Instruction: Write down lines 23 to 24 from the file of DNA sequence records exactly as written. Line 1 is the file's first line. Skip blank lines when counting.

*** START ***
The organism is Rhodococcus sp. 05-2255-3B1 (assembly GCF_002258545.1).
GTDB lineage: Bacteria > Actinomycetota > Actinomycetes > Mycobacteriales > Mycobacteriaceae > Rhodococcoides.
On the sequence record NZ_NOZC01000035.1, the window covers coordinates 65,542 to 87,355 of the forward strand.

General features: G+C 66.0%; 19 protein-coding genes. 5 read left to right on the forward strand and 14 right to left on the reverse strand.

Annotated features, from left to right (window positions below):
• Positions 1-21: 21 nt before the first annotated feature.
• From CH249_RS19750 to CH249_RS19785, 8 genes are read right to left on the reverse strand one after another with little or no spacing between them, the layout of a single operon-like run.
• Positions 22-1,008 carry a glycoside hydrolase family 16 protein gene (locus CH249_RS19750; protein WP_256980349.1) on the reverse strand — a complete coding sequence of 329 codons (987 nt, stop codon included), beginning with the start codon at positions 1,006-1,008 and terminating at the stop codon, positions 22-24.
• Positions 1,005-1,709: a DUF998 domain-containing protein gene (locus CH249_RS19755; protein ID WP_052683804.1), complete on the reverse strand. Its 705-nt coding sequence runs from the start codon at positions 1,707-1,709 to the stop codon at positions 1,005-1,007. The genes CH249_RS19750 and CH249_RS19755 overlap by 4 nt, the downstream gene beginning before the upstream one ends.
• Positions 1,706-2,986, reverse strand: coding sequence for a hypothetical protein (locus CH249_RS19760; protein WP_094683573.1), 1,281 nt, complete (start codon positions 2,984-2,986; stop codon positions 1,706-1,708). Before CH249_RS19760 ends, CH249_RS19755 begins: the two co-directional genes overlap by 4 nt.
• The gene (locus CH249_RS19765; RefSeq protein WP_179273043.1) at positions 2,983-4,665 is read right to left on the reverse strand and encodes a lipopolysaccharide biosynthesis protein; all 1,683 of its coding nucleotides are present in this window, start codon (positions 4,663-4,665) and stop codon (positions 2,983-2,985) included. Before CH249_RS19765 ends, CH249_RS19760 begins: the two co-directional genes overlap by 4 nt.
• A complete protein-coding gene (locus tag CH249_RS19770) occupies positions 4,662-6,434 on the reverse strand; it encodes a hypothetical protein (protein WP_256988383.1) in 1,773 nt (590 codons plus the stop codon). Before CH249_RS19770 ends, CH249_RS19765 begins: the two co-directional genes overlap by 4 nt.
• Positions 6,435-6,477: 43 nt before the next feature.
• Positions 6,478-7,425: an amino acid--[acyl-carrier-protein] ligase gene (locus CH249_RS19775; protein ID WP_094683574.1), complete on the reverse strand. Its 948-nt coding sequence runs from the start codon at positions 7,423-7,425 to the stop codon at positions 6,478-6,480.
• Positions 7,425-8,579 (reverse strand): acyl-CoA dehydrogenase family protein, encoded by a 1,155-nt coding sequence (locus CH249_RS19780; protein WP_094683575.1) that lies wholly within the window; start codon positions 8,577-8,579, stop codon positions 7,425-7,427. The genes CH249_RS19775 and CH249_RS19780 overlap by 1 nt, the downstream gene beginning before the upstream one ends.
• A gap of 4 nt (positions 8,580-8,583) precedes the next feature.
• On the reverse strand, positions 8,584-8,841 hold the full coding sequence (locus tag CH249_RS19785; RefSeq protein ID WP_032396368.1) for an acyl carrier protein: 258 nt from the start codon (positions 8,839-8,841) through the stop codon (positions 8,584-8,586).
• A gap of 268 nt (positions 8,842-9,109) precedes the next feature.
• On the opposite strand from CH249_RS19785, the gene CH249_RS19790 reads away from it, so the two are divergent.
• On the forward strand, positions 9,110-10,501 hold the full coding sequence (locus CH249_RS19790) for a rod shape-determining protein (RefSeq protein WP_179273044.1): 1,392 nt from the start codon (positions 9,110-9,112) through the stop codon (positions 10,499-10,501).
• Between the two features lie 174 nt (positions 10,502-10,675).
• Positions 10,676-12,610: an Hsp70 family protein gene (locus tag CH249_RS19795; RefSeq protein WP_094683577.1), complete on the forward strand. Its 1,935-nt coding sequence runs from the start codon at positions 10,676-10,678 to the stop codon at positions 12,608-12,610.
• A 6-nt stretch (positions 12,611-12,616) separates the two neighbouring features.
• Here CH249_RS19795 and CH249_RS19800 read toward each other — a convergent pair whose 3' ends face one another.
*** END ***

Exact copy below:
• A 6-nt stretch (positions 12,611-12,616) separates the two neighbouring features.
• Here CH249_RS19795 and CH249_RS19800 read toward each other — a convergent pair whose 3' ends face one another.